GENE BRODIE, our education correspondent, on the predictable outcomes for residents in neighbouring streets after the opening Croydon’s first selective school for 40 years
Coombe Wood School has not been open for a month yet, but shortcomings in its planning, as predicted by residents living on the roads near the selective school, are already causing anger and anxiety.
An estimated 2,000-plus prospective parents descended on the residential streets off Coombe Road, opposite Lloyd Park, last Wednesday for the school’s open evening, causing traffic gridlock for hours.
Complaints to the school have received what residents have described as “unapologetic” responses, with one executive claiming that there was nothing more the school could have done and blaming the situation on “selfish” prospective parents for not travelling by tram.
Coombe Wood School is operated by the Folio Trust, an academy chain based at Wallington Grammar School for Boys. The large secondary is to have £30million spent on new buildings, to be sited on what was until last year publicly owned playing fields, designated as Green Belt.
The school opened the doors of its temporary, prefab-like classrooms for the first time last month, with a co-educational intake of 180 11-year-olds. Some of the pupils – 10 per cent of them – had been selected based on their sporting aptitude, and the school’s first intake was heavily over-subscribed.
Coombe Wood’s selection process for 2019 is already well under way, with applications for the sports aptitude test closing in early September. Last Wednesday was used to show off the school’s temporary facilities and to demonstrate its self-professed “grammar school ethos”.
Despite having acres of unused playing field at their disposal, the school website informed parents there would be no parking facilities on the site. There were no bookings taken for the event, so the school had no measure of how many parents might wish to attend. On its website, the school instructed its open evening visitors to park “considerately”, in neighbouring roads.
Melville Avenue was soon overwhelmed, as parents parked their cars on pavements and across yellow lines, in several cases causing obstruction to any resident trying to drive out from their house.
As one resident told Inside Croydon, “There were times when the road became completely congested as parents rushed to find any parking space they could.”
Concerns over increased traffic volumes, vehicle parking and road safety, particularly on crossings of the busy A212, had all been raised during the planning process by residents who live on the surrounding streets. But the council planning committee, under the chairmanship of Councillor Paul Scott, opted to ignore them, citing the need for additional school places in the borough.
Croydon currently has around 5,000 surplus secondary school places, with some large, new-built schools in academy chains having classes that are barely two-thirds full.
In July, one large church secondary, St Andrew’s High, announced that it had been forced to close to Year 7 entry pupils because it was so badly under-subscribed.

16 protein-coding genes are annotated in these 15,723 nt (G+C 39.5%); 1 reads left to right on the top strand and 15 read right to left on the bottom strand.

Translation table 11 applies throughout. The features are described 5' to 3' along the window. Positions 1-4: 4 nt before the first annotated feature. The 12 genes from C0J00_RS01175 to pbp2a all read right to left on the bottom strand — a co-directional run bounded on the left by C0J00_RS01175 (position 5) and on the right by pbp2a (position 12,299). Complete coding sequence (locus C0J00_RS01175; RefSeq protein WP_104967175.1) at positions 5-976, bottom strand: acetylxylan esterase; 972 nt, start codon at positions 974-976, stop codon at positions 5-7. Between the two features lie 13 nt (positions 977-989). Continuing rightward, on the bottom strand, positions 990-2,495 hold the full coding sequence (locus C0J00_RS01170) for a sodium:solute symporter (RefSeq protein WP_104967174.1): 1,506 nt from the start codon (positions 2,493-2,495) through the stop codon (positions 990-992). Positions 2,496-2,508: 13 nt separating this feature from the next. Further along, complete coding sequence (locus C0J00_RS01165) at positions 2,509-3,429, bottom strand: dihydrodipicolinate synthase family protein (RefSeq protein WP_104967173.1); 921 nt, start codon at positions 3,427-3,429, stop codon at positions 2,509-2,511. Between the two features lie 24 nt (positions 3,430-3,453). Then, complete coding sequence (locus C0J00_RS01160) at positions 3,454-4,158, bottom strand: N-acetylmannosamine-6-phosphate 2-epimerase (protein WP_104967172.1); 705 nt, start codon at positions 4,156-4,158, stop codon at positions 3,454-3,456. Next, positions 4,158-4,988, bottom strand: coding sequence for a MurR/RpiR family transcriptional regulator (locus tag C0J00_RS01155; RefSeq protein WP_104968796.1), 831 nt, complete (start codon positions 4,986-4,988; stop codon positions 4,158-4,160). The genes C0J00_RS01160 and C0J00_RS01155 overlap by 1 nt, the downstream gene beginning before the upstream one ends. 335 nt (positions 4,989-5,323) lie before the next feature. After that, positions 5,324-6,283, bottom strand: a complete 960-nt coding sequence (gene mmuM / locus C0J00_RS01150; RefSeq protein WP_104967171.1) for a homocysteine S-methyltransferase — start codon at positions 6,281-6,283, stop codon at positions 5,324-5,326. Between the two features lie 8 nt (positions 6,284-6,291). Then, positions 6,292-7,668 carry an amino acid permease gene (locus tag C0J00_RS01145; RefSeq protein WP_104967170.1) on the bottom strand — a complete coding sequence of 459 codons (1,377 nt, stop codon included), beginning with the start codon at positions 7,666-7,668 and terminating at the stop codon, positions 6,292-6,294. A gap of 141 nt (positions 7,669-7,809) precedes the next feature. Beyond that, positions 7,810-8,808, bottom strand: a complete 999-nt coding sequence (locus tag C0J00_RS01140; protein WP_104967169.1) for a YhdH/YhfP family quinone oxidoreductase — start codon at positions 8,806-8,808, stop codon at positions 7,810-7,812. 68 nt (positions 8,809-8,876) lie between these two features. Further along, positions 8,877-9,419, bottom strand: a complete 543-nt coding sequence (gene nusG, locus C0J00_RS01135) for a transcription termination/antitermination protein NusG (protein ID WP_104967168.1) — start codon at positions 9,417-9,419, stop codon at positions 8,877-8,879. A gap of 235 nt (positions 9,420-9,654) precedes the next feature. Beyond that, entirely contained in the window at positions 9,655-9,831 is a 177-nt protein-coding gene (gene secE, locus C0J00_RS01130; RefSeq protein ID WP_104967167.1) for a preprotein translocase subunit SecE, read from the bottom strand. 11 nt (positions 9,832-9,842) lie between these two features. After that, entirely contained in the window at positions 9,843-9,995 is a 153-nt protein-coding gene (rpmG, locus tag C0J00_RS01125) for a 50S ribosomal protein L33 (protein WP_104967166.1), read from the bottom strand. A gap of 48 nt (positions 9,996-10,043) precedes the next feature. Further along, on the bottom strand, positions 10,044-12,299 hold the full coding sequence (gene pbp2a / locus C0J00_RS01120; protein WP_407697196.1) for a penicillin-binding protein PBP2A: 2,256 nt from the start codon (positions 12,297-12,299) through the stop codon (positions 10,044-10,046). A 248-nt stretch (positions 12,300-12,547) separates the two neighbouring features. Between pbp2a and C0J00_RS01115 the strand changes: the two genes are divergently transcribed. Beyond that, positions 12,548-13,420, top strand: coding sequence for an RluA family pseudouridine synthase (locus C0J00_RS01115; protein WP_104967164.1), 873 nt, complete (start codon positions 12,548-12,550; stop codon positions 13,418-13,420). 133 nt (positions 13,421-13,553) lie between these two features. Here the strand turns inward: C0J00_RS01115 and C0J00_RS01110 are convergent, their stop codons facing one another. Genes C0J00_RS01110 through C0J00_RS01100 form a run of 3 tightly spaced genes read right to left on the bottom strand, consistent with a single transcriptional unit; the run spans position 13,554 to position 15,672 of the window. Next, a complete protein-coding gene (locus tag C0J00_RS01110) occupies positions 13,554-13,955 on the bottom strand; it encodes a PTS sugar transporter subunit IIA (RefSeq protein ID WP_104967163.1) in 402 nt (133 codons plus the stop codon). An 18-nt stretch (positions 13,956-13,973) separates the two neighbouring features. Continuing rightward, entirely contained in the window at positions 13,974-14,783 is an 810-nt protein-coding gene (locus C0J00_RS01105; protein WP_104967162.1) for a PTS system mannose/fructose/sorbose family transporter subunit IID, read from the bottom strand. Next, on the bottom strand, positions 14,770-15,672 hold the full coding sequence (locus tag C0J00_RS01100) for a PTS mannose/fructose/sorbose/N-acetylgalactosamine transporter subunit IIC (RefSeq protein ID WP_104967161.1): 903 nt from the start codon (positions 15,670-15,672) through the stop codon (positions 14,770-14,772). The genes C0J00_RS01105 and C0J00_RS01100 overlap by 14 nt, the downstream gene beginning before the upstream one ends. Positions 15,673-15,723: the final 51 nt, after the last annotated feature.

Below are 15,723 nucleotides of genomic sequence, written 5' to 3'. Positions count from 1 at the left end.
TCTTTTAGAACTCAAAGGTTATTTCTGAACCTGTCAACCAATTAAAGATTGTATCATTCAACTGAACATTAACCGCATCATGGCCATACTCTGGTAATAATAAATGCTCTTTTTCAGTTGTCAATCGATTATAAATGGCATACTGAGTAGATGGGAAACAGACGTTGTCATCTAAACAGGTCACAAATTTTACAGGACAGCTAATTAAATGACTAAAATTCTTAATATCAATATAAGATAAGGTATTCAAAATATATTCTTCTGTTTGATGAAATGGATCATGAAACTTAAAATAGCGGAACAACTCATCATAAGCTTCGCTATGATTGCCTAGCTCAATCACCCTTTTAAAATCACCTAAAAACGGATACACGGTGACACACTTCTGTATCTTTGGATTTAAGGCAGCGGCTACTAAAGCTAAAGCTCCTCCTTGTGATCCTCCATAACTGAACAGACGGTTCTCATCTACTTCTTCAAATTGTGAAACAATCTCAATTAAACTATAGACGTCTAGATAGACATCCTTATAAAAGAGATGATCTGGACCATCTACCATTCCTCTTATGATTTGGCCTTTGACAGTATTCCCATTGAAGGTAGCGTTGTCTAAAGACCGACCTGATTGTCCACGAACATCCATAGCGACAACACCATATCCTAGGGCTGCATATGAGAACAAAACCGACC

The Labour-run council, nonetheless, has ploughed on with its plans to build over playing fields to create the vast, 1,680-pupil selective school.
Last Wednesday was the first big test of how Coombe Wood might operate alongside its neighbours. Residents affected by the parking chaos marked the school with an F-minus as its test result.
Some complained directly to the school’s headmaster, Barry Laker, and to the Trust’s “executive head” Jonathan Wilden. Residents describe the emailed responses they received as “unapologetic”.
“All Laker did was to ask residents to continue to support the school,” one resident said.
“Laker did admit that they had not expected such numbers to turn-out, but there would have been problems with parking even if just 400 or 500 parents had attended.”
Another resident said, “They just said that they can not do anything as they are not the police!”
The appearance of a wide gate leading from the school entrance on to the playing field has also intrigued residents. “Why didn’t the school just open the gate to allow parking on a section of the playing field which is currently in a state of disrepair and about to have construction traffic driving across it?”
The open evening was not a one-off as far as inconsiderate and potentially dangerous parking is concerned. The daily school run along Coombe Road is already busy, with parents driving children to the prep school and independent schools established near by.
Coombe Wood parents’ approach to parking is creating additional traffic and problems.
On Friday morning, one resident witnessed a parent stopping right outside the school entrance to drop-off a pupil. The lack of any zig-zag markings and notices outside the new school means, according to a member of school staff who also witnessed this, that there is nothing that can be done.
“Why has the council allowed the school to open without such basic safety warnings in place and enforceable?” asked the resident.
Councillors for South Croydon ward have approached the police to seek an urgent solution.
Meanwhile, residents in the lower part of Melville Avenue have also had to contend with school coaches waiting outside their houses, often with their engines left running, pumping out diesel fumes, as they are unable to enter the school grounds. The school is currently ferrying its pupils to Waddon Leisure Centre and Old Walcountians’ sports grounds for games and swimming lessons.